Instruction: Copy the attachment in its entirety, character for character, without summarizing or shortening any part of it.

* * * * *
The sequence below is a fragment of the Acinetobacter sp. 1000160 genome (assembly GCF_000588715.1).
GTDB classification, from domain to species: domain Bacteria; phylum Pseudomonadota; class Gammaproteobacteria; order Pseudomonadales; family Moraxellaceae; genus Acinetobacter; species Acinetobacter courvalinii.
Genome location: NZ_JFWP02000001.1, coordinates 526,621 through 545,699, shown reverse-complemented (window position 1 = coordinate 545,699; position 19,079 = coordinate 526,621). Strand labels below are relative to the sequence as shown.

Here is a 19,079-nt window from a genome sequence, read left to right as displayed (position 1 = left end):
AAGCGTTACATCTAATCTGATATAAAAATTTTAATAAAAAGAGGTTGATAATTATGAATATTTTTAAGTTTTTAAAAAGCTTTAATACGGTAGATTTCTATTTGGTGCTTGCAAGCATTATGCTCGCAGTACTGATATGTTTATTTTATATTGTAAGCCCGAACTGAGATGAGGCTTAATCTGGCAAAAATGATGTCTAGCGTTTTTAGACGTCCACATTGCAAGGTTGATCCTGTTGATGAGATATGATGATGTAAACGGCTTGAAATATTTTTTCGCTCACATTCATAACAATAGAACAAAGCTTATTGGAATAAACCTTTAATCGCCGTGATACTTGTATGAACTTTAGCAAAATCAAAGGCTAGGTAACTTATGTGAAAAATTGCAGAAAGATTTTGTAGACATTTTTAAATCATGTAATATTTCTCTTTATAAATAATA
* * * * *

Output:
The sequence below is a fragment of the Acinetobacter sp. 1000160 genome (assembly GCF_000588715.1).
GTDB classification, from domain to species: domain Bacteria; phylum Pseudomonadota; class Gammaproteobacteria; order Pseudomonadales; family Moraxellaceae; genus Acinetobacter; species Acinetobacter courvalinii.
Genome location: NZ_JFWP02000001.1, coordinates 526,621 through 545,699, shown reverse-complemented (window position 1 = coordinate 545,699; position 19,079 = coordinate 526,621). Strand labels below are relative to the sequence as shown.

Here is a 19,079-nt window from a genome sequence, read left to right as displayed (position 1 = left end):
AAGCGTTACATCTAATCTGATATAAAAATTTTAATAAAAAGAGGTTGATAATTATGAATATTTTTAAGTTTTTAAAAAGCTTTAATACGGTAGATTTCTATTTGGTGCTTGCAAGCATTATGCTCGCAGTACTGATATGTTTATTTTATATTGTAAGCCCGAACTGAGATGAGGCTTAATCTGGCAAAAATGATGTCTAGCGTTTTTAGACGTCCACATTGCAAGGTTGATCCTGTTGATGAGATATGATGATGTAAACGGCTTGAAATATTTTTTCGCTCACATTCATAACAATAGAACAAAGCTTATTGGAATAAACCTTTAATCGCCGTGATACTTGTATGAACTTTAGCAAAATCAAAGGCTAGGTAACTTATGTGAAAAATTGCAGAAAGATTTTGTAGACATTTTTAAATCATGTAATATTTCTCTTTATAAATAATA